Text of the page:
Comparison of carbon dioxide laser and scalpel for breast lumpectomy: A randomized controlled trial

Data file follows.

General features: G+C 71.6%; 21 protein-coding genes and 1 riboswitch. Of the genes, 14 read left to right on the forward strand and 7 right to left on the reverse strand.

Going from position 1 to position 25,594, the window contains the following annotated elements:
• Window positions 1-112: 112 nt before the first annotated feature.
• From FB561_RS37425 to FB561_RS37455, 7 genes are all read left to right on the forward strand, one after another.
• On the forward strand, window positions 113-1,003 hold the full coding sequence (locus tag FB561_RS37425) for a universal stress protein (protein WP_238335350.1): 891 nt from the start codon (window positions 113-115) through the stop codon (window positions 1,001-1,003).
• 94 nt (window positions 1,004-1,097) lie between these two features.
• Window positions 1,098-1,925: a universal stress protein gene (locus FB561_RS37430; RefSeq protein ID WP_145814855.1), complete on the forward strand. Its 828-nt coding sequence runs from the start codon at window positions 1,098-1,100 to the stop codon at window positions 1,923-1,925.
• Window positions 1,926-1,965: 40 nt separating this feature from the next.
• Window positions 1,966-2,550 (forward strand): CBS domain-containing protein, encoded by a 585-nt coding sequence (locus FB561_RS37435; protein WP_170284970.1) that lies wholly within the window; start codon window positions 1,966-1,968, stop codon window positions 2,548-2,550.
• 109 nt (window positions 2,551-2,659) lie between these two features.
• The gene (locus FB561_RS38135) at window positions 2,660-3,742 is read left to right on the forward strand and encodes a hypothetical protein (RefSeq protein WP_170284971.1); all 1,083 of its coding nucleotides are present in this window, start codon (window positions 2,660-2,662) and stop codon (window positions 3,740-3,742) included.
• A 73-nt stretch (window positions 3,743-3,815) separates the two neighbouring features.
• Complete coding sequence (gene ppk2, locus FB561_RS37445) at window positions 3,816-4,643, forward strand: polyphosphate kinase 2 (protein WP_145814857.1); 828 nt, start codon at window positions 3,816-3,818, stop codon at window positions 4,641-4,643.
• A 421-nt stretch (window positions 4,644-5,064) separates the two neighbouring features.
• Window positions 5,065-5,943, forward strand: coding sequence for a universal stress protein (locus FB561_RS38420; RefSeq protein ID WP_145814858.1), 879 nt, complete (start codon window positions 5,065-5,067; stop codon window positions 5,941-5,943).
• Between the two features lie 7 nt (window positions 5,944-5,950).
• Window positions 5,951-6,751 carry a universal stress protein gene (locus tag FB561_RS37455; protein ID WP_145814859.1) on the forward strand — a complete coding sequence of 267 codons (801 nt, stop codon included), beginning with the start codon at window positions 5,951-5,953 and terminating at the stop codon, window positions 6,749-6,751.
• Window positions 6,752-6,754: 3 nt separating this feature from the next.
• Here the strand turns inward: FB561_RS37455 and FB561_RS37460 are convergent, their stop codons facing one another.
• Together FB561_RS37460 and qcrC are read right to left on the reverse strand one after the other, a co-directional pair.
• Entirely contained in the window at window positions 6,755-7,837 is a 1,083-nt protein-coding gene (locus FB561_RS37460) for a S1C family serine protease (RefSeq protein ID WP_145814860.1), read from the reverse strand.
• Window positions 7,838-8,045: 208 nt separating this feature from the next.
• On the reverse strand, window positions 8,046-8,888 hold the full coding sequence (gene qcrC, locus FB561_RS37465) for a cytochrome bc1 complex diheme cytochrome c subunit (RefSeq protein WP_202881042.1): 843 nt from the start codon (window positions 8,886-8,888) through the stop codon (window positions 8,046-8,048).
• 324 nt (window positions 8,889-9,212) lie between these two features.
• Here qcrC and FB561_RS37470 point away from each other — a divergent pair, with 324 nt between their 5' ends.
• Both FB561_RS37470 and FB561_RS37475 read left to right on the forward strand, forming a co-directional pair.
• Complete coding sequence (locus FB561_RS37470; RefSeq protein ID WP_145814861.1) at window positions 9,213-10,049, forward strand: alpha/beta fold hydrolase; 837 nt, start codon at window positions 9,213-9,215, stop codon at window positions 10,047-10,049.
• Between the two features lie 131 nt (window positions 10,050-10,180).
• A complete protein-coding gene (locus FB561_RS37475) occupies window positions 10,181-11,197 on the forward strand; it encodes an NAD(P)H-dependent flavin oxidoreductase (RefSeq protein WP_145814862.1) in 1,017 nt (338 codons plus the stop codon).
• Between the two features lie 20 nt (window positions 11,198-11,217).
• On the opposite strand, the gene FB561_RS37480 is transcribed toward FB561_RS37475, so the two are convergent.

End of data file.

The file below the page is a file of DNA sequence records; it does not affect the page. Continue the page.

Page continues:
Objective: To investigate whether the CO2 laser is superior to conventional surgical techniques for minor breast surgery in a randomized clinical trial. Background Data: It has been suggested in the literature that application of CO2 laser in breast surgery might be superior to conventional surgery in some aspects. Patients and Methods: Sixty women whose breast masses were suitable for excisional biopsy were randomly allocated to laser and control (conventional surgical technique with scalpel) groups. Perioperative and postoperative variables were recorded and analyzed. Results: The patients' ages ranged from 16-63 y. There were no significant differences between the two groups in total operative time (17.4 min with laser and 17.5 min with scalpel). There was a significant decrease in the required dose of lidocaine in the laser group (9.3 mL) compared to the scalpel group (12.4 mL; p = 0.01). In addition, hemorrhage was significantly lower in the laser group (6.6 mL) compared to the control group (11.9 mL; p = 0.006). There was no difference in the grade of the scar or postoperative pain between the two groups. Conclusion: Use of the CO2 laser in breast mass biopsy has some advantages, including a lower requirement for local anesthetic and a lower rate of intraoperative bleeding. Furthermore, using the laser does not prolong the operative time.